Ili Hidalgo-Nilsson, founder and manager of Terracotta Design Build in Atlanta took a decidedly different approach to the design of the first floor guest suite. She divided her staff into groups and tasked them with producing a room concept based on certain parameters, resulting in a sophisticated guest retreat that feels cohesive and also represents the firm. The bedroom, which features a moody color palette, has expansive windows and glass doors that open to the pool. In the adjoining bath, accessories are minimal so as not to compete with the bold and graphic tile.
MUSIC ROOM: Lisa Turner & Wallace Bryan l Trinity Mercantile & Design
Atlanta design duo Lisa Turner and Wallace Bryan, owners of Trinity Mercantile & Design, found inspiration for the home’s music room in Queen’s iconic song "Bohemian Rhapsody." The room’s color palette runs the gamut from moody blues to soft corals. A gently curving sofa beckons visitors to sit awhile, perhaps to enjoy a tune on the grand piano. An especially interesting touch is a photo grouping of contemporary musicians, including Atlanta Symphony Orchestra conductors Robert Shaw and Robert Spano.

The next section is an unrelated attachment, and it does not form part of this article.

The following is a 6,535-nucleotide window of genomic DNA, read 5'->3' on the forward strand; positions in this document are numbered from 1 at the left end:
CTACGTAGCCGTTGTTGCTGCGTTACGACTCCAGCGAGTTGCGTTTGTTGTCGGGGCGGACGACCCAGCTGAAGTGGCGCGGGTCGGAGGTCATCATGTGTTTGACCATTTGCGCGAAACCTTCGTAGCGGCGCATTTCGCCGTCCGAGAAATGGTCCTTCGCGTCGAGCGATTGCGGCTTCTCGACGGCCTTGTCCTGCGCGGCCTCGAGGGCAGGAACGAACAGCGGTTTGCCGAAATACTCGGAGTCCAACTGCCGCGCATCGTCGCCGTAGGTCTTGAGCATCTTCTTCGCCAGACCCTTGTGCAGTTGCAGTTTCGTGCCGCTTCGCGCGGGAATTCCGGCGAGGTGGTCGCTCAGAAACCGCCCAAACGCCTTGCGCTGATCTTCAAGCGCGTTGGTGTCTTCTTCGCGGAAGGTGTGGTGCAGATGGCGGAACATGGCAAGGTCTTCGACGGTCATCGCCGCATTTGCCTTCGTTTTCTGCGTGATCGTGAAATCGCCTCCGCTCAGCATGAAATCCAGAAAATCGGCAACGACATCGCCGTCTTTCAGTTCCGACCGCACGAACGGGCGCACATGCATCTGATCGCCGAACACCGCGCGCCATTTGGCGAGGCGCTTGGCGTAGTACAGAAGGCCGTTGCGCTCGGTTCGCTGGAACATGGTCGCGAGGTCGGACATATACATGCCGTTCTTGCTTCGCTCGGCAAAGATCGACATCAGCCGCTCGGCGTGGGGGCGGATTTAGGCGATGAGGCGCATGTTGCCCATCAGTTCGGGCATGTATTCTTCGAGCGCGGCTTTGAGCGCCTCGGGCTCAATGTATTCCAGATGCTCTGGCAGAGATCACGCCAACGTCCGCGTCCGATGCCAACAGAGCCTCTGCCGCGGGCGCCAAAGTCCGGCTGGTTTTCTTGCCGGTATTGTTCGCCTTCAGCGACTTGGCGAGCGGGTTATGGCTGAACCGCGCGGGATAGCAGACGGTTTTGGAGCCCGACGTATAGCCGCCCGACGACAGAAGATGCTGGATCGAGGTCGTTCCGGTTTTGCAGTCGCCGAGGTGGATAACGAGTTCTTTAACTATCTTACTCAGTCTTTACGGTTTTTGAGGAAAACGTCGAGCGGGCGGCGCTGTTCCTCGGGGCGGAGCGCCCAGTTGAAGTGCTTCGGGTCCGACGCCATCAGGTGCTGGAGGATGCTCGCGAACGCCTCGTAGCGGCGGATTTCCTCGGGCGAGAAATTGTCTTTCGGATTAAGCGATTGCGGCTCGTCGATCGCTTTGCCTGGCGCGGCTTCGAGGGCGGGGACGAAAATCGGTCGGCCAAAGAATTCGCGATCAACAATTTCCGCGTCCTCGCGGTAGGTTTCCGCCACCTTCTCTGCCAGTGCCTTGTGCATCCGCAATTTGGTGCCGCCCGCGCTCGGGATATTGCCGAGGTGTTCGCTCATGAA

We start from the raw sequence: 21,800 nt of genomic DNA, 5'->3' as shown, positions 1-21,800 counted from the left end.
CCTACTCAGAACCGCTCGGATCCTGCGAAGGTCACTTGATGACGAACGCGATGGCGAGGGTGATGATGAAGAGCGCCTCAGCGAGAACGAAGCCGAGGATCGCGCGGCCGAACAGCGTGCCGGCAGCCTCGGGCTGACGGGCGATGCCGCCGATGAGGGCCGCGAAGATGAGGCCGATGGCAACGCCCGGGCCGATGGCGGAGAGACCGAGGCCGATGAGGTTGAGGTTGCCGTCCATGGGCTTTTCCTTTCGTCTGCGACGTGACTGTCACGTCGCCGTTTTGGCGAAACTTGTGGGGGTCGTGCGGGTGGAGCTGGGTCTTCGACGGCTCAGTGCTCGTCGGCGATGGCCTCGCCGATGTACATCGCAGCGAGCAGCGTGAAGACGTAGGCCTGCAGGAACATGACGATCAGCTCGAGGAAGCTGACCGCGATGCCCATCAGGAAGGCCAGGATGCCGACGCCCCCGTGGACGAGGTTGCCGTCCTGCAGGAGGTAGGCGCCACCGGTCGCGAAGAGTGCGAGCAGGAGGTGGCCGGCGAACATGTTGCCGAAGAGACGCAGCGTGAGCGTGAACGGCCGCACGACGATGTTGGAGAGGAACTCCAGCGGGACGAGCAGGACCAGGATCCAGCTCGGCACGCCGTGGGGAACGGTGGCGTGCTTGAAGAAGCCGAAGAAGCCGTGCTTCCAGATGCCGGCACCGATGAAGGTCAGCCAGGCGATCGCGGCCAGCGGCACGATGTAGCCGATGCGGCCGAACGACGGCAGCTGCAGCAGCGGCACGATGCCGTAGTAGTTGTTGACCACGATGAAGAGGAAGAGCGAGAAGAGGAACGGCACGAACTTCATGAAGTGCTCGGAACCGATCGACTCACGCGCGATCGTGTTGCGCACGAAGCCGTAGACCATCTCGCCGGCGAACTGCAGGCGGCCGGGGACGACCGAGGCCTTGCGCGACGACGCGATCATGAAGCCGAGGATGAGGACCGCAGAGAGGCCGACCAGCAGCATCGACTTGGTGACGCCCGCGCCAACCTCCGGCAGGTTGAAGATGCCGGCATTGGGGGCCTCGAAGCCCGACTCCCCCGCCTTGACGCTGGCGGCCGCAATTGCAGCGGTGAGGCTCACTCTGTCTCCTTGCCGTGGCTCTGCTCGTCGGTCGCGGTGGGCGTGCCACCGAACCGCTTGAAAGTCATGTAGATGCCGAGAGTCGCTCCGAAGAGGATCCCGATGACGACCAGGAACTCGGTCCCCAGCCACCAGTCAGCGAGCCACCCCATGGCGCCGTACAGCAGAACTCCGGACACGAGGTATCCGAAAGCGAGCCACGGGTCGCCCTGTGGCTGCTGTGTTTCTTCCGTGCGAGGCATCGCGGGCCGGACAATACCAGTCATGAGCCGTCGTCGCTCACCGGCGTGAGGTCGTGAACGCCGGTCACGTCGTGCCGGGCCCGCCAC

POOL DECK: Willem Stear | Tonic Design Studio
Atlanta designer Willem Stear, owner of Tonic Design Studio, found inspiration for the pool deck in the lines and angles of the house. Three rooms open onto the pool deck, so Stear designed three distinct spaces, each of which serves as an extension of the interior. He kept the design clean and minimal, selecting pieces with sculptural features and interesting lines. He also kept the furniture low, so that it blends with the surroundings and doesn’t detract from the house or the landscape.
BOTANICALS: Jennifer Rust | Jennifer Rust Botanicals
Jennifer Rust is a small garden designer specializing in seasonal and perennial containers for interiors and outdoor landscapes. Working with interior designers, as well as commercial and residential clients, she uses containers that complement rather than clutter a space. While Jennifer loves flowers and their blooms, she prefers using plants because they lend a sustainable organic texture to their environment. Having said that, creating gardens that provide an extended season of cut flowers is something she tries to incorporate in any outdoor garden.
Atlanta Symphony Orchestra Designer Showhouse Program
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About The Beneficiary
Proceeds from the Atlanta Symphony Orchestra Showhouse will benefit the Orchestra’s education and community engagement programs. Each year, the ASO shares the beauty of orchestral music with thousands of young people through our Concerts for Young People, Atlanta Symphony Youth Orchestra, Talent Development Program, Student Ticket Program and the Family Concert Series. It is thanks to the generosity of the community, that we are able to engage and delight the next generation of classical music lovers.